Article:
According to official data from the Index Mundi website, global electricity consumption was 17.780 billion kWh in 2011 and 19.090 billion kWh in 2012. Of course, with the increasing population at the global level as well as the expanding infrastructure, the amount of electricity consumed is increasing every year. With such a trend, energy resources are limited and will be depleted in the near future.
On the other hand, the Earth receives an average of 164 watts of solar energy per square meter every day, making it 84 terawatts of power (or 84 billion kWh) per day worldwide. So there is a challenge but there is also a possible solution. Of course, one might think that to use solely solar energy, which would completely replace the use of electricity, would require covering a large amount of the Earth's surface with solar panels. Well, that's wrong.
According to a diploma thesis by Nadine May of the Technical University of Braunschweig titled “Eco-balance of a Solar Electricity Transmission from North Africa to Europe,” the world could be entirely powered by solar energy by placing solar panels in a small area in North Africa.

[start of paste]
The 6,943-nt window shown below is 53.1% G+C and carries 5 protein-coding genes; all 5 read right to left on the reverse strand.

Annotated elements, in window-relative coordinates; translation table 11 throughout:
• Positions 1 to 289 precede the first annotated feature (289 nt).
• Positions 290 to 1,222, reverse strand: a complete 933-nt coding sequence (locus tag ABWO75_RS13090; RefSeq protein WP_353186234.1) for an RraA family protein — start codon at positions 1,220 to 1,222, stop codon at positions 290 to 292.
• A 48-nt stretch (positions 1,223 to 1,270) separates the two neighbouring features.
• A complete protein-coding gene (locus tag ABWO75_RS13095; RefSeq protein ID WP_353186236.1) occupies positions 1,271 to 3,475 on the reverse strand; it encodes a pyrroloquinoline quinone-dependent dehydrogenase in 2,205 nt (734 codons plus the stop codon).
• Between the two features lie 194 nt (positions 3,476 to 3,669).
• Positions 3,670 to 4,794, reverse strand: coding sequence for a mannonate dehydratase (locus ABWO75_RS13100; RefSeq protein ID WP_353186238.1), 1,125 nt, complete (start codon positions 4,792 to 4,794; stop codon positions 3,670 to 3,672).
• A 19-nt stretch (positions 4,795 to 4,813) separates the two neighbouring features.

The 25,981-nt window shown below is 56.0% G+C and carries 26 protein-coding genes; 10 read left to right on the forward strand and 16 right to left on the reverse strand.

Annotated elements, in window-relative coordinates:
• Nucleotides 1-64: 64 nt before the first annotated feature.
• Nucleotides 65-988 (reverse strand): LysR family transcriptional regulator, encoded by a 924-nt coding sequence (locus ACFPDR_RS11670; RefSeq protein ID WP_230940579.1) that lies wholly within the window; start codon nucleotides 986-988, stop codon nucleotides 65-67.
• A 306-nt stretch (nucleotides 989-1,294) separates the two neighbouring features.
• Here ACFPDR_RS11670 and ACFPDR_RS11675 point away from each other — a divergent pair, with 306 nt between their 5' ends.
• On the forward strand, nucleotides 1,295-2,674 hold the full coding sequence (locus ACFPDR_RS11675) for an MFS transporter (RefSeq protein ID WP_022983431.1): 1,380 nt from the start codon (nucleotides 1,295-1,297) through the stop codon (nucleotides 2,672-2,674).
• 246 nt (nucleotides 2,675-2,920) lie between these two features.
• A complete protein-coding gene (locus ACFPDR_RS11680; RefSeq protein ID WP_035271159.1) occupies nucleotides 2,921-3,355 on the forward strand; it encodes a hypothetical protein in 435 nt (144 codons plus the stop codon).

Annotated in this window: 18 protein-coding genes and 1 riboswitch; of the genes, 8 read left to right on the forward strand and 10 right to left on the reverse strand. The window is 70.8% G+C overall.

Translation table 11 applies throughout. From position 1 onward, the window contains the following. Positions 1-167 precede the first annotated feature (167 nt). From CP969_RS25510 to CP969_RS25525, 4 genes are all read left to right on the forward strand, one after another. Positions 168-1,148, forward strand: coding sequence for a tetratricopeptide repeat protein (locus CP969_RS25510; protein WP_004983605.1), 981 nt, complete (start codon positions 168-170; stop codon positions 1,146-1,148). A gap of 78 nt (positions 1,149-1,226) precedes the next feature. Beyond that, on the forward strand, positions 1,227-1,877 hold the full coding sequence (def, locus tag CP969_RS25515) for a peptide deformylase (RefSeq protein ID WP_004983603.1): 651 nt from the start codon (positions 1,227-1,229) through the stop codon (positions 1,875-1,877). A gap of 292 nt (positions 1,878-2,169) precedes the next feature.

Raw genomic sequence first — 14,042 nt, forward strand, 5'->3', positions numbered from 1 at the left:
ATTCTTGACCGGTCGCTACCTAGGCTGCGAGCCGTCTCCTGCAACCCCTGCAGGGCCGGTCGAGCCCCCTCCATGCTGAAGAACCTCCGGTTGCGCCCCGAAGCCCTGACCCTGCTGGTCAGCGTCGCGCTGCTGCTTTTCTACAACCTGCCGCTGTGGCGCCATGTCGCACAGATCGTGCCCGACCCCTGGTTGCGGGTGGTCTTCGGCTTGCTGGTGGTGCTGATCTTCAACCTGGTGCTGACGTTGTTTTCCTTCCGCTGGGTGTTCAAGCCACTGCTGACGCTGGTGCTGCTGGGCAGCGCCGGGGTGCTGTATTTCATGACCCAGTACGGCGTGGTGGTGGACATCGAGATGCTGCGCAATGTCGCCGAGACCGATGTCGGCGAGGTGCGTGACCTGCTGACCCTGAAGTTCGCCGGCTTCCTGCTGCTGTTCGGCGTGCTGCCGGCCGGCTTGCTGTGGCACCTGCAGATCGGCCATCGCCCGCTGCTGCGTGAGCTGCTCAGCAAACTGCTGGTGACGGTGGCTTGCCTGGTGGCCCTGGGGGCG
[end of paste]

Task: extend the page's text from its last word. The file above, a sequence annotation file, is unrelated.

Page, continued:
The three red boxes you can see in the image above show the area that would be enough to cover the demand for solar electricity in Germany (D), Europe (EU-25), and the whole world (Welt).
Of course, this would require installation of the necessary equipment and cable networks and would have some ecological impacts on the ecosystem of the area, which, however, would be many times lower than those from a conventional energy plant. In any case, the benefits would be much greater than any possible environmental effects.